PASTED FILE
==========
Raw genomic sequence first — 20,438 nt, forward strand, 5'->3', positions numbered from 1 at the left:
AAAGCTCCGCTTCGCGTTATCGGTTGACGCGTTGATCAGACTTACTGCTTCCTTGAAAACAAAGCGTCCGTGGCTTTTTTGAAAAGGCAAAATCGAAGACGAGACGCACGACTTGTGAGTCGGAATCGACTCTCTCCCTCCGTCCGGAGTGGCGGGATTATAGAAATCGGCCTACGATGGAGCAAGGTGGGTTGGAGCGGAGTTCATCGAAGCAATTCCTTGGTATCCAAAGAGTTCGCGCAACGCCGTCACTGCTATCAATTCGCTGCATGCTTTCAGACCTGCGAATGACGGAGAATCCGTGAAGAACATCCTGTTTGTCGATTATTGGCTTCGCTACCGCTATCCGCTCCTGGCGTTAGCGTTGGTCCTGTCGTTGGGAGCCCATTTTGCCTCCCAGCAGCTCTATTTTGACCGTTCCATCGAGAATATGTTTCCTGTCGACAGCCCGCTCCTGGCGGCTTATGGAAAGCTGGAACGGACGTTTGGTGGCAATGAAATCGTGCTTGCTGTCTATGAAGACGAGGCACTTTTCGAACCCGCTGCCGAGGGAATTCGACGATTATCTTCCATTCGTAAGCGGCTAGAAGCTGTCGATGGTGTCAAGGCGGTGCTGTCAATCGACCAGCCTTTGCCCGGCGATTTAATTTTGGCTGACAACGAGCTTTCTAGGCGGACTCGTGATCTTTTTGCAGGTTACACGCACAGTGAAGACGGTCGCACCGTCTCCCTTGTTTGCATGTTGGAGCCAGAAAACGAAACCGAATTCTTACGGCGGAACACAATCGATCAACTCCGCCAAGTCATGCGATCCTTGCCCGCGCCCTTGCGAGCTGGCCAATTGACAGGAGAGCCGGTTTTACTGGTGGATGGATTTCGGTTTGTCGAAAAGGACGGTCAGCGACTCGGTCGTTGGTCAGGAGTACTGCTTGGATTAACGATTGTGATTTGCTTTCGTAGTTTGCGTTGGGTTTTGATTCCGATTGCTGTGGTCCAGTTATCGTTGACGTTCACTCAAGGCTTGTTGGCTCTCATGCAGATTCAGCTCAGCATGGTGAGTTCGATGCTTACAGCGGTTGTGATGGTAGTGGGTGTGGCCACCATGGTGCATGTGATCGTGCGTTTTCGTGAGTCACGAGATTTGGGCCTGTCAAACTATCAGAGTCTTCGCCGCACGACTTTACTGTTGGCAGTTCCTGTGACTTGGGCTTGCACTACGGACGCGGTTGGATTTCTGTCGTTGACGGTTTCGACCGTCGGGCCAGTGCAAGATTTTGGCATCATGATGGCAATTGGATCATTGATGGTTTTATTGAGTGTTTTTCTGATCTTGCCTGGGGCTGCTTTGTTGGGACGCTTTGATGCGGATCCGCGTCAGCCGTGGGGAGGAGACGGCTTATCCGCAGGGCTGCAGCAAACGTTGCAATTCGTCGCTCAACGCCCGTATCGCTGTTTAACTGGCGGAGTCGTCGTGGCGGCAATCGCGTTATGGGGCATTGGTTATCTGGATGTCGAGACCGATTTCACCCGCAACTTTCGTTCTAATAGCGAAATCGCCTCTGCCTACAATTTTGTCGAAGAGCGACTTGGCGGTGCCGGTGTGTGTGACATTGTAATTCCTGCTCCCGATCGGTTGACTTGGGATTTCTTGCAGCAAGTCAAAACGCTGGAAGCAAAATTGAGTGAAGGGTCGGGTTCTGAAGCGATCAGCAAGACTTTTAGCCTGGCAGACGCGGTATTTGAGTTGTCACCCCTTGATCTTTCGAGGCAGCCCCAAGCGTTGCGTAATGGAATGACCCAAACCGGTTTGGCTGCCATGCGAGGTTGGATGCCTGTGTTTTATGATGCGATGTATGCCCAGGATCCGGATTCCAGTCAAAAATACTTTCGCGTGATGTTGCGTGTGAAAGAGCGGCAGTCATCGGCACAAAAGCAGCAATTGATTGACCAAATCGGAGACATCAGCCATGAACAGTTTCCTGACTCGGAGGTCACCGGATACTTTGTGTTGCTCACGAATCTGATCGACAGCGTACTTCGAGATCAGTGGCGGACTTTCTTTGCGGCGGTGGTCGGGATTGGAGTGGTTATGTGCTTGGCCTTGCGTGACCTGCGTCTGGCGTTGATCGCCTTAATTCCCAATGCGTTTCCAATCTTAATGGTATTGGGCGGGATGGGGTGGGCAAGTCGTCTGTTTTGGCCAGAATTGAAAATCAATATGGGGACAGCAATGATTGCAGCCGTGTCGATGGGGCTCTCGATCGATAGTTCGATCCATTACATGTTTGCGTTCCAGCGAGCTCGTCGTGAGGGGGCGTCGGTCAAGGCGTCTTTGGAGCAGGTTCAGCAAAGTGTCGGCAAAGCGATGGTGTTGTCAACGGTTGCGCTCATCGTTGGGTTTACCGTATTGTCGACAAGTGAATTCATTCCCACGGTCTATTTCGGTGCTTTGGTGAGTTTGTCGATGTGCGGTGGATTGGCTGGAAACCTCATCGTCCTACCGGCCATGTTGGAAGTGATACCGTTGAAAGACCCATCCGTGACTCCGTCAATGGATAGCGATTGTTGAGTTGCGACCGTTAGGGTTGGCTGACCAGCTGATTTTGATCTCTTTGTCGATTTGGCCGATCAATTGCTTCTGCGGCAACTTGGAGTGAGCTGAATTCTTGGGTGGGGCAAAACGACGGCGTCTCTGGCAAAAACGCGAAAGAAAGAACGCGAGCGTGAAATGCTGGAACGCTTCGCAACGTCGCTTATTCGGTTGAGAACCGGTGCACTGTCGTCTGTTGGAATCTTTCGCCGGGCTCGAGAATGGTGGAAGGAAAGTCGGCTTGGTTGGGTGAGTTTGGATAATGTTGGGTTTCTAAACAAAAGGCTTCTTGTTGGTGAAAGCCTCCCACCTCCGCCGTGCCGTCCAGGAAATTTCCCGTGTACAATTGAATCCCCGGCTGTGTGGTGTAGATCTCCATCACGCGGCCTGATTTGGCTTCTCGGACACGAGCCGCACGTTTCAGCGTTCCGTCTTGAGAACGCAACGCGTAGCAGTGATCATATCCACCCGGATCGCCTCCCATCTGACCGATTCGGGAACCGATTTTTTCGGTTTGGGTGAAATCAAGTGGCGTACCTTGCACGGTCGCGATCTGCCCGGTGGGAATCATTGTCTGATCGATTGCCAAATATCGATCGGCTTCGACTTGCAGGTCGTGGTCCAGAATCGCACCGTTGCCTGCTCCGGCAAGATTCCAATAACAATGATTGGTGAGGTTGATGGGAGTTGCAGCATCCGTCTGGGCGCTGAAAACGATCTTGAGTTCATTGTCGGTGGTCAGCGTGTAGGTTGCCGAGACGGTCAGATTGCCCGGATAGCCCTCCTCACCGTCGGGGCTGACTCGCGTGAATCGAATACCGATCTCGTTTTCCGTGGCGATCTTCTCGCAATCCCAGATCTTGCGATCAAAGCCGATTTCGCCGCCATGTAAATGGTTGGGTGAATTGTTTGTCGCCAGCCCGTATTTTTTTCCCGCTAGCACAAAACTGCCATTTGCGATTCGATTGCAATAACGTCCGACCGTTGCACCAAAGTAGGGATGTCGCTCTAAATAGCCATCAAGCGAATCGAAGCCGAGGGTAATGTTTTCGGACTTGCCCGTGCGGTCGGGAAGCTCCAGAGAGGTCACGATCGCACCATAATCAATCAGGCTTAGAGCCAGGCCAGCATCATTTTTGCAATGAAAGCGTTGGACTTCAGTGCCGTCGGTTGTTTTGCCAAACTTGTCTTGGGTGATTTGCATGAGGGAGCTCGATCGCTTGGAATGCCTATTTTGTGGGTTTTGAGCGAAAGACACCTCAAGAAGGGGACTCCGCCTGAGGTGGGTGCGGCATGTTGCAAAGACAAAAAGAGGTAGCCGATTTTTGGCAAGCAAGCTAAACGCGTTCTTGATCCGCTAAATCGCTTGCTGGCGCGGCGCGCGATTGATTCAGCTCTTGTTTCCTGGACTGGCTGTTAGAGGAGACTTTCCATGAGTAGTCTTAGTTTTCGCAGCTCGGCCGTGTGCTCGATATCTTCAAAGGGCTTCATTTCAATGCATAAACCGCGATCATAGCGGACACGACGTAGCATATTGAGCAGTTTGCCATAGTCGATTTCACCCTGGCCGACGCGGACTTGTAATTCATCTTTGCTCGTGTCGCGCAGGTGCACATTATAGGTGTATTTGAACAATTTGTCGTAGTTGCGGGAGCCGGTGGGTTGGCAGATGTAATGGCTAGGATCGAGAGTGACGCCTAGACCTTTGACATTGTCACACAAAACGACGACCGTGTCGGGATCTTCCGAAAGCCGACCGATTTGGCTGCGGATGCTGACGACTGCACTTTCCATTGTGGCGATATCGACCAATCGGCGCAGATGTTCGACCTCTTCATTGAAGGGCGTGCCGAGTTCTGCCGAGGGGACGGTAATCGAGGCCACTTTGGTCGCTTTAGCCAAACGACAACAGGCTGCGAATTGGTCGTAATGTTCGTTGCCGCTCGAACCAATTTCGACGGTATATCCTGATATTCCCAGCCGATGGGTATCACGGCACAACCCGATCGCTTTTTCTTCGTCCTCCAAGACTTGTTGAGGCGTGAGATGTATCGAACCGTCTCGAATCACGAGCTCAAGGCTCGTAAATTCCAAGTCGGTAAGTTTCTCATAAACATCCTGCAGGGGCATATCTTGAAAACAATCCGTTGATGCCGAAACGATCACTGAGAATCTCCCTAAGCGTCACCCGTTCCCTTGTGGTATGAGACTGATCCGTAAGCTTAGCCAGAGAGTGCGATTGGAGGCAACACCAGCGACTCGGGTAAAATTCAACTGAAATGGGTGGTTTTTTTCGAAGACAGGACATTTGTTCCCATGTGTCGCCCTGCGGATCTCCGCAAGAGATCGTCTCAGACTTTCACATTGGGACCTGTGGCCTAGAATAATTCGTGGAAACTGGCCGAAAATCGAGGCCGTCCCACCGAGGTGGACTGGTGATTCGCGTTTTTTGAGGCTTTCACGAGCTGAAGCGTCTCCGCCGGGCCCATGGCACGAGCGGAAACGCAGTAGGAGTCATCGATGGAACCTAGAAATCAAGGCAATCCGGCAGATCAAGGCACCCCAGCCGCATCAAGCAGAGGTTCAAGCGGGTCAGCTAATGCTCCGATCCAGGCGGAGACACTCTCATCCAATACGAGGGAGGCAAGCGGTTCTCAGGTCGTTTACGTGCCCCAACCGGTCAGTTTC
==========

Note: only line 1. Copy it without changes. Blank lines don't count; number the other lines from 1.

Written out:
Raw genomic sequence first — 20,438 nt, forward strand, 5'->3', positions numbered from 1 at the left: